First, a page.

Online scams: First they gain your trust, then they take your money

Losses to British Columbians from online scams, typically perpetrated through social media and with the use of cryptocurrency, increased to at least $46 million in 2024.

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It could start with an unexpected text.

Or a direct message on a social media channel.

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You respond and a relationship develops with the stranger. You talk about common interests or perhaps family.

This can last weeks or months.

The other person then mentions an investment opportunity and sends you information about it, often a link to a website. They will show you how much money they are making.

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Visit the investment website and it looks legit.

You invest a few hundred dollars to test the waters and you get a great return on investment. So, you invest more money, often using cryptocurrencies.

That’s when the door closes.

The investment and your new friend disappear.

Sammy Wu, director of investigations at the British Columbia Securities Commission, puts it bluntly: First they gain your trust, then they take your money.

The method has become known as “pig slaughter” because it is similar to fattening a pig before slaughter, says the BC Securities Commission, the province’s financial markets regulator, which issued a warning this week about the growing threat of sophisticated online scams.

Wu said one investor invested $1 million in one of these scams.

“When they disappear and you ask for more communication, there is radio silence,” Wu says.

The increasing use of online communication and social media, and an increase in loneliness and isolation, which was exacerbated during COVID-19 and after, have precipitated a rapid rise in online scams, Wu says.

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Losses for victims are skyrocketing.

Figures released by the commission show British Columbians reported losses of $46.4 million due to online investment scams in 2023. That’s up from reported losses of $24 million in 2022 and 8, 5 million dollars in 2021.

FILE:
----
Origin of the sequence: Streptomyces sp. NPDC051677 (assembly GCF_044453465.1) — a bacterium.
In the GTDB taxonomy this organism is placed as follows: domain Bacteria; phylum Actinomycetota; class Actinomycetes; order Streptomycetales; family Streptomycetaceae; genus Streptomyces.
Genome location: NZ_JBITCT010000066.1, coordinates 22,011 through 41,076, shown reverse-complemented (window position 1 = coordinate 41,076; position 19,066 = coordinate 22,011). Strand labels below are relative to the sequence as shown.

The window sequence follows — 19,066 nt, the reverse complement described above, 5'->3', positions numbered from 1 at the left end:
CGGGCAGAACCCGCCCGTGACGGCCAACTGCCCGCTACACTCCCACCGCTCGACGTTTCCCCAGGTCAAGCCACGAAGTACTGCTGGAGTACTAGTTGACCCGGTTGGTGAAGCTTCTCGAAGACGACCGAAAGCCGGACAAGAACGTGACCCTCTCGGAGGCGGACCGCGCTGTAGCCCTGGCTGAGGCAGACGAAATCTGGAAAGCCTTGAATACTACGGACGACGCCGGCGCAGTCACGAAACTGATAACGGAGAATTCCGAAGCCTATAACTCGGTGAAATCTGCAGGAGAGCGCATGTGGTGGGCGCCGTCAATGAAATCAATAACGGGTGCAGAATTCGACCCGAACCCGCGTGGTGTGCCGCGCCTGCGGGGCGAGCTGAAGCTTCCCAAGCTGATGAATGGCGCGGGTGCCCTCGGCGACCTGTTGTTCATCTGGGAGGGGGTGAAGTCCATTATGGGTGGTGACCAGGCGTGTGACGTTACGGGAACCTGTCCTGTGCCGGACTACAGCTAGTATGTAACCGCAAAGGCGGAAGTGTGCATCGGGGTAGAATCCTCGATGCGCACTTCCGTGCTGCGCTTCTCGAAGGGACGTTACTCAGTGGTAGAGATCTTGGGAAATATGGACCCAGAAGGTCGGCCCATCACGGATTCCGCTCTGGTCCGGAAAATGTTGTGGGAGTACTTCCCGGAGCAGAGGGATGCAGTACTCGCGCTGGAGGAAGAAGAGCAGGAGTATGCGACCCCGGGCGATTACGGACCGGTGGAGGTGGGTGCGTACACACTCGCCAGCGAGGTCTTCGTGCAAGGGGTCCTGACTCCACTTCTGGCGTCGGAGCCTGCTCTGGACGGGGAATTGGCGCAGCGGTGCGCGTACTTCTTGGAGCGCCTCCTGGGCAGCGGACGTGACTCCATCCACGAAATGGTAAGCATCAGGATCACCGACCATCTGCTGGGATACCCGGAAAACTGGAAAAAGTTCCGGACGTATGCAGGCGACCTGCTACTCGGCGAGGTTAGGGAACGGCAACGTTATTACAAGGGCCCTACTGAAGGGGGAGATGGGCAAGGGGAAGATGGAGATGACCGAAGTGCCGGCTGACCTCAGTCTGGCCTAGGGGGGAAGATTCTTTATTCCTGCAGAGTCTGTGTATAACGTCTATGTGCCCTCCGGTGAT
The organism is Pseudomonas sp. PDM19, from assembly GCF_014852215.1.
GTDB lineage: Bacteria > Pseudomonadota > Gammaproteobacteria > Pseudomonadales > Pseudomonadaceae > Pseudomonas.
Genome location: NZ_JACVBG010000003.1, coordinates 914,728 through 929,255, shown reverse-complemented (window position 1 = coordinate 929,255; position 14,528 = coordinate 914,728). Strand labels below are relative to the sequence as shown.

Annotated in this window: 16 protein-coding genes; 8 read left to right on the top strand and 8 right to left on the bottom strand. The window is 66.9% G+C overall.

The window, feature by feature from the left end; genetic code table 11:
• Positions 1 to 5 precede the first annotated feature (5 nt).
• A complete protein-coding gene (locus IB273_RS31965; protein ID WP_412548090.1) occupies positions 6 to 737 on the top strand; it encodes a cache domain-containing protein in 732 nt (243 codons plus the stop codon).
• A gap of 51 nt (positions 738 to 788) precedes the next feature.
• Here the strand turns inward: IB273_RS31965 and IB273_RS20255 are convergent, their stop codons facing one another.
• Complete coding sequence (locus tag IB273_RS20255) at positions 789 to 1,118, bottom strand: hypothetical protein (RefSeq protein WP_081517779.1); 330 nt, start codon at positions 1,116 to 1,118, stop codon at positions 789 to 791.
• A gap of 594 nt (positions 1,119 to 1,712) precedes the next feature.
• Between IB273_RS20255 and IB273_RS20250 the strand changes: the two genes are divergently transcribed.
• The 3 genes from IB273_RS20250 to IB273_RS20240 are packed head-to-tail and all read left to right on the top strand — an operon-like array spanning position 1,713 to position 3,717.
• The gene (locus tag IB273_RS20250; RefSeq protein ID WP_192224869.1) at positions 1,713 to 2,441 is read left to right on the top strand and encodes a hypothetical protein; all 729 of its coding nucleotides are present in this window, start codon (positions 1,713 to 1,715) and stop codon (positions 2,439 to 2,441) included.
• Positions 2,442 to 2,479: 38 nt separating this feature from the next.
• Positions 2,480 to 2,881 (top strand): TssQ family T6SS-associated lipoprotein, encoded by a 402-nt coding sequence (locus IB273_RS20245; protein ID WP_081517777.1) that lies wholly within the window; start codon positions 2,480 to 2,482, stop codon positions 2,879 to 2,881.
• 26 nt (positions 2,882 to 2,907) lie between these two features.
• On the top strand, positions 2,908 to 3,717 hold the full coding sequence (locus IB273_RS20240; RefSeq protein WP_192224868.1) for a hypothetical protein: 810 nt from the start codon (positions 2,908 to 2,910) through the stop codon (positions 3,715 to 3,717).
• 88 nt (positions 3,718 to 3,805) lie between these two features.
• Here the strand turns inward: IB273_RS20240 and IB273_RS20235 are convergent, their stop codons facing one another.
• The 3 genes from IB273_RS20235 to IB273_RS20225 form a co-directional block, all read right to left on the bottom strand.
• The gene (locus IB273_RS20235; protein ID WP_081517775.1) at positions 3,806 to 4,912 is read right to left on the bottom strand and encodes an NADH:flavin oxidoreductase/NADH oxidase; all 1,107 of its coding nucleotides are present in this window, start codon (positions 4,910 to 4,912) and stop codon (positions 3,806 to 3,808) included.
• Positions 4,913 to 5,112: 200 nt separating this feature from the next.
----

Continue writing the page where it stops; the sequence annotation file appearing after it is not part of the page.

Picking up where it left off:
It is believed that the losses will be much greater. The Canadian Anti-Fraud Center estimates that only five to 10 per cent of online fraud is reported. That means there are likely hundreds of millions in losses in British Columbia, a figure commission officials agree is probably the right order of magnitude.

In an effort to warn British Columbians about the growing threat of these sophisticated online scams, the BC Securities Commission has teamed up with the Canadian Anti-Fraud Centre, the BC RCMP Financial Integrity Program, the BC Burnaby, the Vancouver Police Department and the US Secret Service.

The groups direct people to their educational sites about investment scams, including for the BC Securities Commissionhe Canadian Anti-Fraud Center and the US Secret Service

They warn people to be aware of all online scam methods, including romance scams and the use of dating websites.

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They warn that sometimes after someone has lost money, the new friend or someone else will offer to help recover the money as long as the victim pays additional money, supposedly for taxes or other fees.

That money also disappears.

Agencies say to protect yourself, be wary of any unsolicited messages on social media, don’t invest solely on the advice of someone you met online, and stay away from promises of big, quick profits.

Doug Muir, director of enforcement at the British Columbia Securities Commission, says public awareness is very important because it is almost impossible to investigate, prosecute and recover money. This is because scammers are located outside of Canada, primarily in Southeast Asia and Africa. Scams are often perpetrated by organized criminal groups and some of the people involved could be victims of human trafficking.

Agencies like the commission try to thwart scams through public warnings in their online investment precautions list, many of them related to cryptographic schemes. They have also had some success in getting ISPs to remove scammer websites in North America, but not in other parts of the world.

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“But once one (website) is removed, more can come back. So how they adapt these schemes is a fast moving target,” says Muir.

If you have been a victim of such a crime, report it to the BC Securities Commission or local police, it says.

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